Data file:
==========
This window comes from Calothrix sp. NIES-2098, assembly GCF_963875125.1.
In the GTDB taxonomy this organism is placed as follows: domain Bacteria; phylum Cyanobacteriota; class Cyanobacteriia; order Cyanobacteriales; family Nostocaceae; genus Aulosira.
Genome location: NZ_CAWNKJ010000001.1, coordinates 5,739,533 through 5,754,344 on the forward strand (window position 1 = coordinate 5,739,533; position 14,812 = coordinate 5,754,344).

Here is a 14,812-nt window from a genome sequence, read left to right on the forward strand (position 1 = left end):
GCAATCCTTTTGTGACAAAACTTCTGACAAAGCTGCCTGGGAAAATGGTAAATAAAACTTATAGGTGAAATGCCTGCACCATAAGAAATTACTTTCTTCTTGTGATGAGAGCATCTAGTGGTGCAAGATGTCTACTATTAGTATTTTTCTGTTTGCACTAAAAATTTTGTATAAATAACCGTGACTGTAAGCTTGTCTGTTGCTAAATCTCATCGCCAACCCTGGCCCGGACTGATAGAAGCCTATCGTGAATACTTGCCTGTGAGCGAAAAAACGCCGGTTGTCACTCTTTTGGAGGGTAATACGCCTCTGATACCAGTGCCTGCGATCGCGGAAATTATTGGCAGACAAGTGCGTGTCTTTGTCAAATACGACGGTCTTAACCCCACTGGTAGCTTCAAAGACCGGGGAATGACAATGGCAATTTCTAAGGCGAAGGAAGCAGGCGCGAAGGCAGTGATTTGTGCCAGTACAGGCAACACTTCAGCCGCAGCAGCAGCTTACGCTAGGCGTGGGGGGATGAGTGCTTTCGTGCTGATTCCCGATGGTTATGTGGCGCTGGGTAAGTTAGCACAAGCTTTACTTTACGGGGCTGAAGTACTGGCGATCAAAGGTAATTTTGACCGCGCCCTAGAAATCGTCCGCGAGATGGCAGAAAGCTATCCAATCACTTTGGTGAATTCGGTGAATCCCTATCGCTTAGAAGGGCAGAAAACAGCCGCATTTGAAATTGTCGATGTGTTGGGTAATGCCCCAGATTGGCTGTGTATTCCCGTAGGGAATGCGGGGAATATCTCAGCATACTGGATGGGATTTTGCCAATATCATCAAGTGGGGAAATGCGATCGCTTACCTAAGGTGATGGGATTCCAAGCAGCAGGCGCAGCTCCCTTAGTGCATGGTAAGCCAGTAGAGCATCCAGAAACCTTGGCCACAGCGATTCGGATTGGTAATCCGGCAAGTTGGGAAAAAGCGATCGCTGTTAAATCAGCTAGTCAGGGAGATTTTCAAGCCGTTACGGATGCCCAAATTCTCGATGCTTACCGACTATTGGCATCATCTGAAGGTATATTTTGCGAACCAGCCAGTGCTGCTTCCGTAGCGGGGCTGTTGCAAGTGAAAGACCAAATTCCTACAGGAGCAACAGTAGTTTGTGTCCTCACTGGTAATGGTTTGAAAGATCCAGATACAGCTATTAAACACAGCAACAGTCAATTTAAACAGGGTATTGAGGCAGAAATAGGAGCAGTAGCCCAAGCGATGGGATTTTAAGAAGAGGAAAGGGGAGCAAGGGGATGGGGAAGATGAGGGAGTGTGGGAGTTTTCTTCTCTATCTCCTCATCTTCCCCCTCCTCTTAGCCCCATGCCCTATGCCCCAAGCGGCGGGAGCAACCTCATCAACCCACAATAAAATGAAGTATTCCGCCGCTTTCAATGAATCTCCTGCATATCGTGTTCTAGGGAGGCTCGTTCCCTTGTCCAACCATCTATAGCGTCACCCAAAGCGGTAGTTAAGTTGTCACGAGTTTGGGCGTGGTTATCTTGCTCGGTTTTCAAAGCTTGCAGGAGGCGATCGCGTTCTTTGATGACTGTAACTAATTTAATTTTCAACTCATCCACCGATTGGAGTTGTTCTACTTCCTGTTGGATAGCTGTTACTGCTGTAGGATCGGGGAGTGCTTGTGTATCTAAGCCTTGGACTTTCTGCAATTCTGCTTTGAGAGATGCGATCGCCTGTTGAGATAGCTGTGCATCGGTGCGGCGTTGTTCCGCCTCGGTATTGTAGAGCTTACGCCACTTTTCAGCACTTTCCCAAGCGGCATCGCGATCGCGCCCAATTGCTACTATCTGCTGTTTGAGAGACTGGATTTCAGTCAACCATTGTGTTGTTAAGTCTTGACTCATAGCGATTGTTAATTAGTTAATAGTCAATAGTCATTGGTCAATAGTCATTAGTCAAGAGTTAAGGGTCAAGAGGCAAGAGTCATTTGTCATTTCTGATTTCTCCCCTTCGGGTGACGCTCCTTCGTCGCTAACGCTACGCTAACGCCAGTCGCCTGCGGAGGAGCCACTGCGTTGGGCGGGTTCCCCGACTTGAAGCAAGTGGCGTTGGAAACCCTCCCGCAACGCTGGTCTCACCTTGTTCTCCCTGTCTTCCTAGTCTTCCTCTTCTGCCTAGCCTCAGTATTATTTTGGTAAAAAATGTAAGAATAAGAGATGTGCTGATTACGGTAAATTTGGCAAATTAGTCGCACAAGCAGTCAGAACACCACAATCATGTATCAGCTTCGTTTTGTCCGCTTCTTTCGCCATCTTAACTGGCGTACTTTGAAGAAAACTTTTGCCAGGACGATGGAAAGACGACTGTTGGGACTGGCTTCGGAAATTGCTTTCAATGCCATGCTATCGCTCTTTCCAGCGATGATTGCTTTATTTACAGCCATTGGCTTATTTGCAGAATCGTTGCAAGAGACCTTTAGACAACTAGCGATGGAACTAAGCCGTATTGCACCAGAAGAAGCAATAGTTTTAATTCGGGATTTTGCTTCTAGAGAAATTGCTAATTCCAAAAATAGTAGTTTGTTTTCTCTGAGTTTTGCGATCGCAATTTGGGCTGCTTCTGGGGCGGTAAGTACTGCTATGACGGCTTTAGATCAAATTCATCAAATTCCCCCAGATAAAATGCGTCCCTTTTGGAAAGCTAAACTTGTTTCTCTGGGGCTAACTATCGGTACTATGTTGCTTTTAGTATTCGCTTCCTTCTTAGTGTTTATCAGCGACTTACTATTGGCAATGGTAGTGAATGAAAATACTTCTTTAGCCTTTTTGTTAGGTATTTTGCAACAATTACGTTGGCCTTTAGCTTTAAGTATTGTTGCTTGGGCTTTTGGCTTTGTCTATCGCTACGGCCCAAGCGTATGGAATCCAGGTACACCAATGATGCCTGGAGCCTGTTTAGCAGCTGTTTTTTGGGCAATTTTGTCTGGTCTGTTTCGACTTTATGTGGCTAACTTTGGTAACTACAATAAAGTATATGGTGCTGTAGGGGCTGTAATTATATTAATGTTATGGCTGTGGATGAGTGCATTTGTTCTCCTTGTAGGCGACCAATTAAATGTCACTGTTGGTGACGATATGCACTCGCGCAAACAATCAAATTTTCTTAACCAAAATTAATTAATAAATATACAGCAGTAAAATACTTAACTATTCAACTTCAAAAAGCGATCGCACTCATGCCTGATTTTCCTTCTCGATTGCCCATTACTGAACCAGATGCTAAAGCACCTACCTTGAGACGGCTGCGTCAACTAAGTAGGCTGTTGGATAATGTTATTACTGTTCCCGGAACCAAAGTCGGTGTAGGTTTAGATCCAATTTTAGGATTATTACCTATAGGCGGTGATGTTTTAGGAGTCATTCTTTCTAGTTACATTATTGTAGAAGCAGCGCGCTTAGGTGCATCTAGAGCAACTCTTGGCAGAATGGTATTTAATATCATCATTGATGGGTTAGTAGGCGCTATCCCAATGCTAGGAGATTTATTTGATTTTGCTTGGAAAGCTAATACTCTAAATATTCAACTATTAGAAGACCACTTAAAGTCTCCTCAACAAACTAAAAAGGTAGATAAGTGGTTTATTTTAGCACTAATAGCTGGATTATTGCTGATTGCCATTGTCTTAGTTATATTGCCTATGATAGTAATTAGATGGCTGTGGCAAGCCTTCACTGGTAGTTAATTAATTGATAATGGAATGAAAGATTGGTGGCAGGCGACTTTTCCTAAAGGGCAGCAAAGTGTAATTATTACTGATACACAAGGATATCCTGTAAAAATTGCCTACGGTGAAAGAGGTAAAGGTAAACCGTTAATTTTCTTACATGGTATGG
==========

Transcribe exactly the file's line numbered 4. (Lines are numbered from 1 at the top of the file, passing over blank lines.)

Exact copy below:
Here is a 14,812-nt window from a genome sequence, read left to right on the forward strand (position 1 = left end):